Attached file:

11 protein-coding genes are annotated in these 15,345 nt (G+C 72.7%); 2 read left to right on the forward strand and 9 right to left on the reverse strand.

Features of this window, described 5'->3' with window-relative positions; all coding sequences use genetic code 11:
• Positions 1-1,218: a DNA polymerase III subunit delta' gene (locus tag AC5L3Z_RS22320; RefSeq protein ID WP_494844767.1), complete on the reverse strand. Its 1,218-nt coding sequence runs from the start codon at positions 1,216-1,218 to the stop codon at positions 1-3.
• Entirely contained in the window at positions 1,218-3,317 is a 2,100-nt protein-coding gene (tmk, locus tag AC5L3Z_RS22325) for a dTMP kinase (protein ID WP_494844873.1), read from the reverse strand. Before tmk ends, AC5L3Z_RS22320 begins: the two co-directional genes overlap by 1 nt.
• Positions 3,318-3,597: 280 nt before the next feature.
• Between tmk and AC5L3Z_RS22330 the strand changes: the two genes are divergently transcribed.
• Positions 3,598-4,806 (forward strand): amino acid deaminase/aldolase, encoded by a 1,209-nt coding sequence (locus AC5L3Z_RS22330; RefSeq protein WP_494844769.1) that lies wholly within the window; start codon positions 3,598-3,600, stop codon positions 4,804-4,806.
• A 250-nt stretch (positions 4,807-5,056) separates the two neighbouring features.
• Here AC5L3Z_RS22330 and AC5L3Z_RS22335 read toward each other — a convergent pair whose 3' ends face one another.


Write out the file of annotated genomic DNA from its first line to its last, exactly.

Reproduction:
11 protein-coding genes are annotated in these 15,345 nt (G+C 72.7%); 2 read left to right on the forward strand and 9 right to left on the reverse strand.

Features of this window, described 5'->3' with window-relative positions; all coding sequences use genetic code 11:
• Positions 1-1,218: a DNA polymerase III subunit delta' gene (locus tag AC5L3Z_RS22320; RefSeq protein ID WP_494844767.1), complete on the reverse strand. Its 1,218-nt coding sequence runs from the start codon at positions 1,216-1,218 to the stop codon at positions 1-3.
• Entirely contained in the window at positions 1,218-3,317 is a 2,100-nt protein-coding gene (tmk, locus tag AC5L3Z_RS22325) for a dTMP kinase (protein ID WP_494844873.1), read from the reverse strand. Before tmk ends, AC5L3Z_RS22320 begins: the two co-directional genes overlap by 1 nt.
• Positions 3,318-3,597: 280 nt before the next feature.
• Between tmk and AC5L3Z_RS22330 the strand changes: the two genes are divergently transcribed.
• Positions 3,598-4,806 (forward strand): amino acid deaminase/aldolase, encoded by a 1,209-nt coding sequence (locus AC5L3Z_RS22330; RefSeq protein WP_494844769.1) that lies wholly within the window; start codon positions 3,598-3,600, stop codon positions 4,804-4,806.
• A 250-nt stretch (positions 4,807-5,056) separates the two neighbouring features.
• Here AC5L3Z_RS22330 and AC5L3Z_RS22335 read toward each other — a convergent pair whose 3' ends face one another.